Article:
Broken promises

WE all thought Brexit was done. But when do we see the benefits?

What are the advantages for rural North Yorkshire? We see that the government is hastily running around like a headless chicken trying to strike up trade deals around the world.

That’s good, I hear you say. But is there anything good for the UK in these trade deals?

The New Zealand one certainly isn’t going to benefit our farmers – New Zealand meat will be able to be imported into the UK without any tariffs.

This is worrying for UK producers of lamb and beef. The deal will boost the New Zealand economy but will have negligible benefits for our farmers who could be out-priced. This is crucial in North Yorkshire with its vast swathes of agricultural land.

And another thing that was promised before Brexit got done was that the government would maintain or exceed EU standards on water quality. Because we left the EU we are having trouble obtaining the chemicals needed to treat raw sewage. This problem is being compounded by an acute shortage of HGV drivers in the UK.

The government told wastewater treatment centres in England that they would be allowed to discharge waste which had not been fully treated if this became necessary. They backtracked a little after an impressive show of people power on Twitter where Conservative MPs were named and shamed after having voted to allow the water companies to do this in England.

Even the famous comic poet Pam Ayres got in on the act – penning an ode to the dumping of sewage in our rivers.

This is not the brave new Britain that we were promised in which poorer areas would be levelled up by the Tories and standards would be improved. But despite the optimistic headlines, the rise in the minimum wage will be wiped out by the increase in National Insurance and removal of the Universal Credit £20 pandemic payment.

I don’t know about you, but if Brexit was meant to give us value for money and a better future, I want my money back.

Helen M Smith, Ripon.

Brexit consequences

PERHAPS those who voted in Northern Ireland and Scotland would dispute K Mungham’s comment regarding the Brexit vote “Brexit puzzle” (D&S Times letters, Oct 22).

It has resulted in the strengthening of calls for independence in Scotland and a seemingly insurmountable political problem in Northern Ireland.

We can only hope the promised benefits from leaving the EU can eventually be felt in all areas of the United Kingdom whether they voted to stay or leave.

Sue Barton, Sessay, Thirsk.

Sewage spills

LAST year there were 403,171 raw sewage spills into English rivers and only 22 Conservative MPs voted in the recent Environment Bill to bring further legal pressure on water companies to engage with and ameliorate this situation.

Regrettably, my own MP, Rishi Sunak, was not amongst this group. Indeed, the Treasury’s view (and no doubt his own) was that an obligation on water companies to upgrade their infrastructure to deal with this problem would be too expensive.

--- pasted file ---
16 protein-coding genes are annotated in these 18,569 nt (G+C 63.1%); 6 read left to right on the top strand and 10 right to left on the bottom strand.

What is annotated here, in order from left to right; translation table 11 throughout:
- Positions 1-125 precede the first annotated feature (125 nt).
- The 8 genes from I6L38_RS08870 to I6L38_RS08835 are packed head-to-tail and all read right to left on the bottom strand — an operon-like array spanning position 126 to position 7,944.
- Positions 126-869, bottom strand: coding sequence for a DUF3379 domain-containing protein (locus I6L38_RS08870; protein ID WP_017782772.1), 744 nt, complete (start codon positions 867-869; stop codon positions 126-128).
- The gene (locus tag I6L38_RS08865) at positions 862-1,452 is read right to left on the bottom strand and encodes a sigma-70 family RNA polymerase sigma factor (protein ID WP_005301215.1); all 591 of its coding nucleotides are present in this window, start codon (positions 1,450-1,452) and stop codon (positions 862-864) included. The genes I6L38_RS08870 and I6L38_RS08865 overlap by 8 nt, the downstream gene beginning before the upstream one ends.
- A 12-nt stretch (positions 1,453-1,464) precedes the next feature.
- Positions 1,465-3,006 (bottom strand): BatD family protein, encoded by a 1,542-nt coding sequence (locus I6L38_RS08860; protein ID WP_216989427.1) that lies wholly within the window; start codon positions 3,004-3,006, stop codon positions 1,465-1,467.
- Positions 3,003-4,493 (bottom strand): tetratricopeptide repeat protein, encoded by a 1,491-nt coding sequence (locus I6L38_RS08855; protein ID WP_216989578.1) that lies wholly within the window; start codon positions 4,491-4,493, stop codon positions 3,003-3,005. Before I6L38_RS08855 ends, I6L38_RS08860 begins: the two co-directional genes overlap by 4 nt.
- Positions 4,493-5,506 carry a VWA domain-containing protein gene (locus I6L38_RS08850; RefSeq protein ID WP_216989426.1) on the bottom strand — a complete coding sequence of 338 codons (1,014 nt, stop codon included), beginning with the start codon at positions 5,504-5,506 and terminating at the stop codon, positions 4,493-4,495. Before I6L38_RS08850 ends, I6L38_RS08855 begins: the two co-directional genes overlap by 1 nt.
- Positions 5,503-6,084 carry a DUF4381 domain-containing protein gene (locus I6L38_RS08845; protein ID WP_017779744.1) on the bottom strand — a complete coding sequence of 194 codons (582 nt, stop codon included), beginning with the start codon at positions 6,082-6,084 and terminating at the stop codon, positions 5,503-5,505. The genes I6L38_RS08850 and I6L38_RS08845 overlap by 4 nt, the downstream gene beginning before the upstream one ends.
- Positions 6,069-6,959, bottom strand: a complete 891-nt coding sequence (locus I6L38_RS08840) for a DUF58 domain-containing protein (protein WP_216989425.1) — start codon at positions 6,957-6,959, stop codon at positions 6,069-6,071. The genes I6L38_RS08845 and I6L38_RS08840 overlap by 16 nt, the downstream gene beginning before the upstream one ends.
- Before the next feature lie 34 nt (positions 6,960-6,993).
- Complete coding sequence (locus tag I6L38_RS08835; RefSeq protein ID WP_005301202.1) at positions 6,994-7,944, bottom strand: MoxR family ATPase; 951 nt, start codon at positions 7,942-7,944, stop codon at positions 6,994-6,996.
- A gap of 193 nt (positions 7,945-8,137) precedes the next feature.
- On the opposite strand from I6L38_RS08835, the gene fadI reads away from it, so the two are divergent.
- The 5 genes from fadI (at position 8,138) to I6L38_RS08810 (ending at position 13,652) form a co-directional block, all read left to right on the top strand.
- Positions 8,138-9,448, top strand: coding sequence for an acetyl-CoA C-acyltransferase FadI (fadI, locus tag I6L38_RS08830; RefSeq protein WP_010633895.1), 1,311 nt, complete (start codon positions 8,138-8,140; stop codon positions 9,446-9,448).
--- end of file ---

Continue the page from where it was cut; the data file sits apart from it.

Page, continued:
In the meantime it’s interesting to note that the shareholders of water companies have enjoyed dividends amounting to billions of pounds.

Another case of private wealth and public squalor, or more succinctly, people generally being left in the crap.

Gus Pennington, Stokesley.

Local dialect

IN reply to Sarah Walker’s Countryman’s Daughter column regarding use of the word “bramah” (D&S Times, Oct 22), I remember using the term “It’s a bramah” in the mid to late 1940s, (when I was aged between five and ten years old).

I probably picked it up from a local farmer as my Dad used to collect stock from farms in his trailer, to take to Darlington Mart or abattoir, I think in about a 30 mile radius of our Springfield farm in Darlington.

We also took our sows to be serviced at a local farm or we took our bull to farms to do the same to cows.

My Dad’s first car was a Morris with a thermometer gauge on the radiator and his second was Vauxhall with a fluted bonnet and front opening doors (I think it was a VX14) which is used by James Herriot in the series now being shown.

Brian Wastell, Stockton.

Wasted journeys

IT seems that all we are hearing about on the news most of the time is about climate change – how we all must fit new expensive heating systems, buy new expensive electric cars that I suspect most people cannot afford either of.

So I was most surprised that our illustrious government ministers attended the G20 conference in Rome and then moved to COP26 in Glasgow with apparently representatives from 120 countries

Can anybody give figures for the carbon footprint for all this travel, including the flights, and specialist security vehicles.

It seems to say "don't do as we do but do as we say". Whatever happened to video conferencing?

CP Atkinson, Great Ayton.

Flat earth

IN his letter “Cancel Culture”(D&S Times letters, Oct 15) Alastair PG Welsh perpetuates the myth that before Portuguese mariners “circumnavigated the Earth in 1522, there was a scientific (and political) consensus that the earth was flat".